!DOCTYPE html PUBLIC "-//W3C//DTD XHTML 1.0 Strict//EN" "http://www.w3.org/TR/xhtml1/DTD/xhtml1-strict.dtd"> Streamline Training & Documentation: The Criteria for Serving as an International Reserve Currency

Wednesday, September 23, 2009

The Criteria for Serving as an International Reserve Currency

The value of the dollar gets close scrutiny for, among other reasons, its role as an international reserve currency. A reserve currency is one that is held by countries and institutions as a store of value, for managing exchange rates, and for carrying out some international transactions.

Anders Aslund, a senior fellow at the Peterson Institute for International Economics, has a helpful article in today's Moscow Times that lays out the criteria a country must meet in order for its currency to challenge the dollar, the euro, the pound, and the yen for status as an international reserve currency.1 (Aslund's immediate reason for walking his reader through these criteria is to show that Russia's aspirations for making the ruble a reserve currency are pie in the sky for the foreseeable future.)

As Aslund explains, a reserve currency country must meet the following criteria. It must have:
  1. low inflation and a stable economy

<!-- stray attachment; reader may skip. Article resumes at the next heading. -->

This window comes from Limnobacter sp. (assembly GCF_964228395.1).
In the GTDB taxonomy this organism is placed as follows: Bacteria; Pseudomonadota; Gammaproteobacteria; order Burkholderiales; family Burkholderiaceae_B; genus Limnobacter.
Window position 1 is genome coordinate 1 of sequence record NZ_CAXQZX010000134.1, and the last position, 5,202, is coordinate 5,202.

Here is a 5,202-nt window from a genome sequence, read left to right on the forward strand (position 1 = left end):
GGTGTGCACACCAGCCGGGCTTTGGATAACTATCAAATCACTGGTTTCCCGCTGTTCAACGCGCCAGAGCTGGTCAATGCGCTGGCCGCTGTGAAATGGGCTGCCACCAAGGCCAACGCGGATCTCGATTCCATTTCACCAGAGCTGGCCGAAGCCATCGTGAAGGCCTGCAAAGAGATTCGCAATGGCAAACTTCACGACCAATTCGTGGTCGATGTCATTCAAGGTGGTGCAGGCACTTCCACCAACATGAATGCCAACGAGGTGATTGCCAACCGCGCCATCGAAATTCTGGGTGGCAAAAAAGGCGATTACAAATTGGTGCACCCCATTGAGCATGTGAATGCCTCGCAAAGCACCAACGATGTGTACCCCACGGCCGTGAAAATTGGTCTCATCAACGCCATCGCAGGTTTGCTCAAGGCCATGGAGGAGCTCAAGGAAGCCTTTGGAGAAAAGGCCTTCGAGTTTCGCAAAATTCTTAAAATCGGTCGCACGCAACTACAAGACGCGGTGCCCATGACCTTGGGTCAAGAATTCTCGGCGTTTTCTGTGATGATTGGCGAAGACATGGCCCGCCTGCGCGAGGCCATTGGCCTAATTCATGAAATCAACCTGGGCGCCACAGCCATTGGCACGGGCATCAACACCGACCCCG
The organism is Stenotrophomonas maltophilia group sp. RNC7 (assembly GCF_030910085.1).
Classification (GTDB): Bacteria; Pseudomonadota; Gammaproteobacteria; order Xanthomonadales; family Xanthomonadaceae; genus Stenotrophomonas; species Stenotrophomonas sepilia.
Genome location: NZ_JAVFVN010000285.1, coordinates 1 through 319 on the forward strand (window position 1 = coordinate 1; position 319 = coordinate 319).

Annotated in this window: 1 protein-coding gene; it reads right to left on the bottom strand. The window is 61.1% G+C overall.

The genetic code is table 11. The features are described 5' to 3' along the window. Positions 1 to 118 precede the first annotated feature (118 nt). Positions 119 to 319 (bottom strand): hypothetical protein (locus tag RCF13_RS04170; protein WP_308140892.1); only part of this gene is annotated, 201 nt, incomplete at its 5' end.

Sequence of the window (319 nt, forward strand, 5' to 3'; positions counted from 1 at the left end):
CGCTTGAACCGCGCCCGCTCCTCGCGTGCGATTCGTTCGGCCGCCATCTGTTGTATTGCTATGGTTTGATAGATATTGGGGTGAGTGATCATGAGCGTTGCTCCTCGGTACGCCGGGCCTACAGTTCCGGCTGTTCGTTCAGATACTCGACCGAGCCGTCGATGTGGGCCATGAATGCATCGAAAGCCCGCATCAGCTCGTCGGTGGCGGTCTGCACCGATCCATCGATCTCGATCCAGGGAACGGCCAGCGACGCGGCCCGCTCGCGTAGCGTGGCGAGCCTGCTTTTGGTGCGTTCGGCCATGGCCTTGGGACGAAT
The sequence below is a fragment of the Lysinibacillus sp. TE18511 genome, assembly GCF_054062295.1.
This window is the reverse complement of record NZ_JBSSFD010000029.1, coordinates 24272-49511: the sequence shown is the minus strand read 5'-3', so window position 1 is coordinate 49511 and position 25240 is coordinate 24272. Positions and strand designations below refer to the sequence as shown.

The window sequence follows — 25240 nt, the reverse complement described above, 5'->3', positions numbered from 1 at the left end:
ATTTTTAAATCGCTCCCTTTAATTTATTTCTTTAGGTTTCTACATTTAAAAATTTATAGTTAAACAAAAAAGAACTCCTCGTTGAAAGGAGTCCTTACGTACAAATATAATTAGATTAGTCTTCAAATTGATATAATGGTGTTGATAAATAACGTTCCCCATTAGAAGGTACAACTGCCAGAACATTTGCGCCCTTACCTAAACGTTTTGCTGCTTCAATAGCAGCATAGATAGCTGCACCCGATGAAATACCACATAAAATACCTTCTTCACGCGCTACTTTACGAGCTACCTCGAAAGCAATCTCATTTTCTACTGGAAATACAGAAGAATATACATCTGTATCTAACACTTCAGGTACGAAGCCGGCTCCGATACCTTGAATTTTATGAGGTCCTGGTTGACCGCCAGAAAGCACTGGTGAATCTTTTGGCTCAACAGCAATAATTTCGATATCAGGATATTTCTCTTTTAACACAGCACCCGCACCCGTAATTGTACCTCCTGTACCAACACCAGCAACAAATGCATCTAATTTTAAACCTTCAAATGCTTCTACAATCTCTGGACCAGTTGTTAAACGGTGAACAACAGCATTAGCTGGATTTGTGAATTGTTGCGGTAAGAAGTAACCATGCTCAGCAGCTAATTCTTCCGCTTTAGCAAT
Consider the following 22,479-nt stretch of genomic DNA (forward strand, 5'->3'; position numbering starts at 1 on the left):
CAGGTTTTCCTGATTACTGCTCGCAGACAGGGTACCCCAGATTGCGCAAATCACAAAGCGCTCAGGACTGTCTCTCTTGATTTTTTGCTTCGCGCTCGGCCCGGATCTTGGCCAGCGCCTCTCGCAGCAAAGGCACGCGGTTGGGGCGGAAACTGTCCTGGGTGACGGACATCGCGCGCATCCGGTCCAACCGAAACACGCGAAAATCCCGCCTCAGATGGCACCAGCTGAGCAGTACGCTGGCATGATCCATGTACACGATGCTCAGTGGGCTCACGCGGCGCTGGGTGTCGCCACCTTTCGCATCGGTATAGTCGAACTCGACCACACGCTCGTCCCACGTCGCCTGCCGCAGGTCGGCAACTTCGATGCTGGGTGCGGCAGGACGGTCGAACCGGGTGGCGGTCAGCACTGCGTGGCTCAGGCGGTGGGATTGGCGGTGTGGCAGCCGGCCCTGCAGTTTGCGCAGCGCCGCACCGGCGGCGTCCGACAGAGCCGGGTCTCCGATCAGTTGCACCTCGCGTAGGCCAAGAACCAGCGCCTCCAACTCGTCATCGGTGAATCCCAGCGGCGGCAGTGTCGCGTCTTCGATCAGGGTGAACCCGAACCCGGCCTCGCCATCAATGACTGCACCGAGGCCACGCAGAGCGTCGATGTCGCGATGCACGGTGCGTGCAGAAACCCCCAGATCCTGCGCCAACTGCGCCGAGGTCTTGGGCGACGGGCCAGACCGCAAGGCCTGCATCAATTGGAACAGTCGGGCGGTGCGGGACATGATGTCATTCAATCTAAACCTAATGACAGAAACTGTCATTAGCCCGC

2. a large economy

  3. financial depth, i.e., large market capitalizaton (the total value of securities issued within its borders), substantial availability of securities for trade on the securities markets, and a non-politicized banking system

  4. a good regulatory framework and strong rule of law

  5. network externalities, "which include various international uses [for the country's currency], for example, for pricing, invoicing, or transactions outside the country"
Aslund concludes by noting the importance of "the power of incumbency," by which he means the self-reinforcing nature of choosing to invest funds in securities denominated in a reserve currency. These securities are favored because they are liquid, and, in turn, the purchasers they attract help maintain liquidity.

Aslund cites Barry Eichengreen, an economics and political science professor at Berkeley, as our leading scholar of reserve currencies. You can read some of Eichengreen's recent commentary on the international role of the dollar here.

1 Aslund reports, "In the last decade, the euro has emerged with 27 percent of global currency reserves, while the dollar still holds two-thirds. Sterling and yen account for 3 percent to 4 percent each, leaving less than 1 percent for other currencies."